In chapter three, Reuther explores the development of scenarios of world destruction from its ancient Near Eastern prototypes to its contemporary uses. Their origin are the ancient experiences of real destruction from nature (floods and droughts) and other humans (wars and colonialization). The Sumerian narrative of the Tigris-Euphrates Valley flood is the paragon of the Hebrew flood story. The dying god narratives of Inanna’s and Persephone’s descent into the underworld were part of the yearly cycle of death and rebirth of nature that ended the drought with the rains. Jews took over the story illustrating the passage of nature from death to life, the renewal of the powers of fertility and turn it into a punishment story. A divine punishment for disobeying the laws of one god who controls nature and history from above. The narrative is a warning and a threat of punishment for the wicked but ultimately it is a promise of salvation and harmony between humans and nature. God punishes evil sinners and forever separates from the saints. Reuther claims that in an ideology of a god unrelated to earth, body, or mortality, death is the last enemy to conquer. .
Chapter four looks at the interrelated, contemporary crises of ecological devastation, poverty, and militarism. Present day ecologists warn of an ecological apocalypse, a permanent destruction of ourselves. The only way to prevent it is to understand how the web of life works and to convert our spirit and culture, technology and social relations into life sustainable ways. Ecological damage is a result of population, consumption, and technology multiplied together, and affected by poverty and inequality The main problem is the over-consumption in developed countries and the under-consumption in third world countries. Human activities are modifying the biosphere and human influences are increasingly disrupting the functioning of the ecosystems. There is growing evidence of anthropogenic climate disruption. Population growth creates increased demand for resources. Human beings cause deforestation, land degradation, pollution, and other specie extinction, in the course of retrieving natural resources like coal, minerals, wood, oil, and gas. Processing the resources into functional objects causes further ecological damage. Technology is advantageous in the effective management and exploitation of various natural resources. However, some resources are scarce, technology does not enhance the amount of natural resources obtainable for defilement. The environmental damage that individuals create increases with wealth. The level of consumerism is an important factor on the impact of the environment. Rich people have higher incomes therefor their level of consumption of resources is higher than that of poor people. Higher consumption means higher levels of waste. Many rich countries over consume. Over consumption in rich countries is partly do to cheap labor and ecological degradation in developing countries. To maintain high levels of consumption the West must be assured of getting increased amounts of resources from poor countries. Poverty and inequality reduce concern with environmental quality. Expanded modern military technology is aimed at retaining unjust advantage over the earth’s resources for a wealthy elite.
The next three chapters explore the meaning of evil in relation to nature.
Chapter five scrutinizes Jewish, Greek, and Christian understandings of evil. Greek Gnosticism produced a dualism of evil physical body and the material world over against the conscious mind. Christians perceive sin as ethical and metaphysical and as disobedience and finitude. Reuther finds the culpability for own finitude in Christian theology problematic. The dualism of absolute evil against absolute good pretends that a clear distinction is attainable and justifies the genocide and violence done to the demonized enemy. This effort to name evil and struggle against it reinforced relations of domination and created victim-blaming spiritualities and ethics. Reuther states that those traditions equate sin with death and blame those on women insubordination. However, the author claims that the Hebraic understanding of evil as unjust relations between peoples, and the destructive effect this has on the earth is a recoverable element for an ethic of eco-justice. Furthermore the Pauline-Augustinian realization, that we inherit historical systems of culture and social organization that bias our minds and wills negatively, help us realize that we are an integral part of this hole reality.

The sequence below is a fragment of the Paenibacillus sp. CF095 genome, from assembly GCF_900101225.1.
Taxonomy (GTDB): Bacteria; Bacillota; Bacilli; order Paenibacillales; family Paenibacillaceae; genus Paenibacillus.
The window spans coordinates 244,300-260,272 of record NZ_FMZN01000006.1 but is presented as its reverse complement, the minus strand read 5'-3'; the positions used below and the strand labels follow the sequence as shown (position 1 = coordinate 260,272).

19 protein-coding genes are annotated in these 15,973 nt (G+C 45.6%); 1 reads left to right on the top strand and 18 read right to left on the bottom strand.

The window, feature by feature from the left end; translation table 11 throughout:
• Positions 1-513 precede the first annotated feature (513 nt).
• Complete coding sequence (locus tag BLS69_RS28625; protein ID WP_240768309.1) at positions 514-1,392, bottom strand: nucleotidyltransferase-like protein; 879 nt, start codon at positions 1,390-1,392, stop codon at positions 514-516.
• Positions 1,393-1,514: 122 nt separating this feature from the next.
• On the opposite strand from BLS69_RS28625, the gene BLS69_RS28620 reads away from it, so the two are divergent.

In the sixth chapter, Reuther outlines contemporary versions of the story of the “fall from paradise” in Ecofeminism, deep ecology, and creation spirituality. Reuther indicates that there are problematic assumptions about “nature” and the fall into patriarchy. The author analyses the work of contemporary writers, among them Gimbutas, whom she criticizes for presuming a pre patriarchal paradise where all was benign between the genders and the earth. Reuther warns about the danger of associating women with nature, nurturing, benign, peaceful, promoting mutuality and partnership and presumption that males are not as capable of these qualities. Reuther uses Peggy Reeves Sanday’s book, “Female Power and Male dominance: on the Origins of Sexual Inequality”, to argue that a new form of gender parity is essential. Men’s only role can not consist of being an adjunct to women; this would lead to male resentment and violence. Reuther suggests that a ” reconstruction of the relation of the domestic core of society to the larger society” (p. 171) is essential to create a new society. Men must be equally responsible for domestic work and child up bringing, instead of helping out.